We Did It

6 November, 2008 at 12:22 am (2008 Election, Barack Obama, Historical Figure, Politics)

The President-Elect

The President-Elect


Two years ago, I started supporting Barack Obama for President. I thought it was a pipe dream; I thought this country, assuming it could get over the racial issue and vote for someone of mixed ethnicity, would never be able to vote for a man with the middle name Hussein.

I have never been so happy to be proven wrong.

I’ve been trying to write this blog all day, but it’s been difficult – shocking though this may seem, I’m having trouble finding the words. But I’ve got them:

Barack Obama will be the 44th President of the United States.


Some have called this “the most important election of our lives”. Believe it or not, I disagree. I think that the 2004 election was the most important (thus far, anyway) – and I think we got it wrong. This election was a chance to rectify that. And boy, did we ever. It isn’t that we won, it’s that we won in a landslide. That there was no need for a recount, or for a supreme court decision. As of right now (NC is still not official), it’s 349-173.

Obama got 63,933,373 of the popular vote; McCain, 56,422,226

In 2004, after Bush was reelected, we Dems were shocked. I remember a sense of utter hopelessness. And it wasn’t that Kerry was so great; it was that Bush had caused so much harm, and the thought of what could happen in the next four years was frightening. We’ll never know what would have happened if Kerry had won; we do know that a Bush victory has meant many thousands more are dead in Iraq; that we’re in the very beginning of the mother of all financial crises; that our country has been looked at with contempt by so many other residents of the world. Would some of this have happened without Bush? Maybe. But I cannot see how Bush has made this country a better place in the last four years; I can’t think of one redemptive part of his presidency. And yes, that $600 check was nice – but I would gladly have given it up to go without another round of W.

But I digress.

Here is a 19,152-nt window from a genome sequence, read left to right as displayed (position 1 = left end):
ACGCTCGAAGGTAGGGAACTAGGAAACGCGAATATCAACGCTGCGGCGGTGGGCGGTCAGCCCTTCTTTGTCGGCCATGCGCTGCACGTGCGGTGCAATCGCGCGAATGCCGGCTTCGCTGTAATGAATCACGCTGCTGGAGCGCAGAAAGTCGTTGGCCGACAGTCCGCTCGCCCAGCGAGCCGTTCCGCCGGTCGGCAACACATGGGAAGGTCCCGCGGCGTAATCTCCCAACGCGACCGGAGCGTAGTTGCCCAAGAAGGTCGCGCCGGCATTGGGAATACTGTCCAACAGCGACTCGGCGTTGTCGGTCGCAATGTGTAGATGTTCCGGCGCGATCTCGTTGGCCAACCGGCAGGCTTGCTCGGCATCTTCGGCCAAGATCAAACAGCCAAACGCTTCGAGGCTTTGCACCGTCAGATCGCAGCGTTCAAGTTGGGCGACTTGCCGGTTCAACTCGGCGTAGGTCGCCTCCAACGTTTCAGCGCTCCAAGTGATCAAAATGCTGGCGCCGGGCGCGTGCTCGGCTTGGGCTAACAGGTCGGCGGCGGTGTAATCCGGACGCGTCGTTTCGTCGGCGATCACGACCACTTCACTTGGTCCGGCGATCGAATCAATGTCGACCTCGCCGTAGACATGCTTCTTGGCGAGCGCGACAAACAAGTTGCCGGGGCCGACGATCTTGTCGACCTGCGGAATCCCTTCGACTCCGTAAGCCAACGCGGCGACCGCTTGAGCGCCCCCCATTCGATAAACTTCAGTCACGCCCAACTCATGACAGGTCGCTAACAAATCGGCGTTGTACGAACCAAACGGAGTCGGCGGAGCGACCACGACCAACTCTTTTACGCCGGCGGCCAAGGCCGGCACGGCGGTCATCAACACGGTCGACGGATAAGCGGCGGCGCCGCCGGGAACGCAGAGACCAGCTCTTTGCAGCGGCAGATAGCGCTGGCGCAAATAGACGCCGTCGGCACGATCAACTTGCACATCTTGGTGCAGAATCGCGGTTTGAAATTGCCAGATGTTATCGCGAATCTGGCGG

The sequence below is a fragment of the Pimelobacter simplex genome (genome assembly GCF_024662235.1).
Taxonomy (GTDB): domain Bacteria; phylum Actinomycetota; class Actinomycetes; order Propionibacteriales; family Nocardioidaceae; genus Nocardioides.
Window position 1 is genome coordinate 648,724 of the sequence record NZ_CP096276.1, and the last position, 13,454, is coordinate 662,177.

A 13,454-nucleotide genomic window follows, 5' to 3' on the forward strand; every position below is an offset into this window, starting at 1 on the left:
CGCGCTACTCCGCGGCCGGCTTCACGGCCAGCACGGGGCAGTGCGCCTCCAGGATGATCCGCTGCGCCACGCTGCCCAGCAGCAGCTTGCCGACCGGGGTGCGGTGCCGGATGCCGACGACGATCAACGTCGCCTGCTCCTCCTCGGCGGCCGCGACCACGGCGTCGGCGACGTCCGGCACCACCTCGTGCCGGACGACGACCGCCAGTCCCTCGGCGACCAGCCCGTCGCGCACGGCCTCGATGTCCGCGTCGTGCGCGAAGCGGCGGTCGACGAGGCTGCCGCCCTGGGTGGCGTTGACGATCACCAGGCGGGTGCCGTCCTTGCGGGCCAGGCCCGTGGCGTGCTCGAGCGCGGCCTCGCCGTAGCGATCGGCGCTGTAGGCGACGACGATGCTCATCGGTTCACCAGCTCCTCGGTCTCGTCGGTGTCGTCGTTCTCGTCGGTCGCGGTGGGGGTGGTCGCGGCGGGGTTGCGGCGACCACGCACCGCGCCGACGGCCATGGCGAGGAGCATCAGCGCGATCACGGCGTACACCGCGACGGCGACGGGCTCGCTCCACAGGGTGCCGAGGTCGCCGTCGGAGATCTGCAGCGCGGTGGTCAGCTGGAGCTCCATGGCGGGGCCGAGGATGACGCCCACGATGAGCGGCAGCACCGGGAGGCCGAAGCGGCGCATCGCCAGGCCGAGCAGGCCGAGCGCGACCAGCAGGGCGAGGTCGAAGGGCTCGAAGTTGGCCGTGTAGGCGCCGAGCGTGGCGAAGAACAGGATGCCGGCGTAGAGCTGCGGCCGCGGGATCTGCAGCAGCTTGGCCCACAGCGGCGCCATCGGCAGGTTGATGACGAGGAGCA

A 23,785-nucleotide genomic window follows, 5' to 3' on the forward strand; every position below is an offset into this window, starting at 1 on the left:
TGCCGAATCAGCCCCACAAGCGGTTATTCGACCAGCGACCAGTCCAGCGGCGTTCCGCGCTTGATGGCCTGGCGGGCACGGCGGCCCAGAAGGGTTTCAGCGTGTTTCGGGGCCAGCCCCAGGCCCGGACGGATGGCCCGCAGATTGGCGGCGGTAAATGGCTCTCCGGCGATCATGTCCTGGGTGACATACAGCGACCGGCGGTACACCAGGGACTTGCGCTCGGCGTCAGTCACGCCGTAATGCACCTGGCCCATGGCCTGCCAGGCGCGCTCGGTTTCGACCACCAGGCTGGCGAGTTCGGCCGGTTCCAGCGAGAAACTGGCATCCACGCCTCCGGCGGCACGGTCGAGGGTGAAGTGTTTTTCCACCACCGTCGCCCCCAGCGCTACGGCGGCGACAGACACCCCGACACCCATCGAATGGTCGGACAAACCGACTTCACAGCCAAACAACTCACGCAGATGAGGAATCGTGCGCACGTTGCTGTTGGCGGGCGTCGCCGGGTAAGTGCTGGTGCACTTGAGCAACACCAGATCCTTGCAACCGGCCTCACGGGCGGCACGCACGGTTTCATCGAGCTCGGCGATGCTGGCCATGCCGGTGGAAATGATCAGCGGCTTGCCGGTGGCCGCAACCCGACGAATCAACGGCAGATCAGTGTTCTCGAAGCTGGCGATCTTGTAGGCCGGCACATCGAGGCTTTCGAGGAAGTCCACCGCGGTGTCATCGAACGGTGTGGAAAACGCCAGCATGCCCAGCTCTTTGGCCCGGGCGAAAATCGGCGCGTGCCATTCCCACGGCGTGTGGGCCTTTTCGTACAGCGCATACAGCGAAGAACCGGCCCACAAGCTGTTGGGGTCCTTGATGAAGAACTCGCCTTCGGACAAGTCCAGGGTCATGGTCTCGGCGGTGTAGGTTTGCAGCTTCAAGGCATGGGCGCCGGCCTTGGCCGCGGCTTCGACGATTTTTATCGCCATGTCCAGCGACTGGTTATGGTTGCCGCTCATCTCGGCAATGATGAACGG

This election was so much different than 2004. It wasn’t a matter of hating the Republican candidate; it was a matter of truly, passionately feeling that the Democrat was the exact right person for the job. There are many reasons that I was an early supporter of Barack Obama, but I think the biggest one for me was that he is an extremely intelligent man who seemed to want the job for the right reason: that he actually wanted to change America, to make it a better place. Yes, I know, he is a politician. But he’s also done a lot for social justice, for the neediest of society, before he had any political ambitions to speak of. Before Harvard Law, he worked in the South Side of Chicago as a community organizer. Governor Palin mocked this at the RNC, but that was one of the things that spoke most to me about his character.

And let’s talk about the fact that this country is finally realizing that liberal is not a dirty word; that progressive can be a good thing. Four years ago, gay marriage was a divisive issue, used by Republicans to scare conservatives into a vote for the Right. It’s hard to remember today, given the blows to civil rights in California, Arkansas, Arizona, and Florida, but we have come so far since then. There are several examples, but case-in-point would be Obama’s speech last night. He mentioned gay people in the first minute-and-a-half of his acceptance speech. Gay people were mentioned in a normal, positive way by a politician. Pretty incredible.

I know that everything won’t change overnight; Obama is walking into a Presidency with a situation that is beyond difficult. And yet. I am so hopeful right now. Hopeful that things really will begin changing for the better. Hopeful that this country is filled with people that want what is best for themselves and their neighbors, that will no longer be led by fear and hatred. Mostly, I am glad I got to be a part of it. Never have I had such confidence in the strength of my convictions; knowing that a majority of this country agrees is powerful. I have enjoyed living in this blue city, in this blue state. But the thought that I now live in a blue country, at least for the next few years – amazing.

The high of this will wear off eventually, I am sure. But the moment last night when Obama was elected – I’ll never forget that. I am so proud that I was a small part of this, and I am going to relish how this feels.

I’m posting Barack’s acceptance speech below. I don’t know that anyone will watch it – if you haven’t, you ought to. It is really fantastic; Obama really is an incredible orator. I know I’ll watch it again in the future, and hope whenever I do I can be reminded of how I feel right now, in this time.

Yes we can – and yes we did. I can honestly say, I have never been so proud to be an American.


1 Comment

  1. Rosella said,

    I know how you feel. I was overwhelmed and surprised that I was caught off guard. I was born a Presbyterian and Republican and I will die a Presbyterian and Democrat. Surely one of those things will qualify me for heaven!
    I feel it is one of those watershed moments in our history. Sort of like JFK. I am so glad you participated in the process and hope you continue to be part of the system. It will take people your age to keep us going down the right path. We have to remember the poor and the mistreated before we remember ourselves. You keep your values before you at all times, because the days ahead will be tough and we will all have to sacrifice for the greater good. But it will be ok in the end. FDR, JFK, BHO…..though BHO doesn’t ring as nicely as the other two, it doesn’t mean he will not be as inspirational. And we need that. Sorry for rambling on..I am excited and mostly excited for you.

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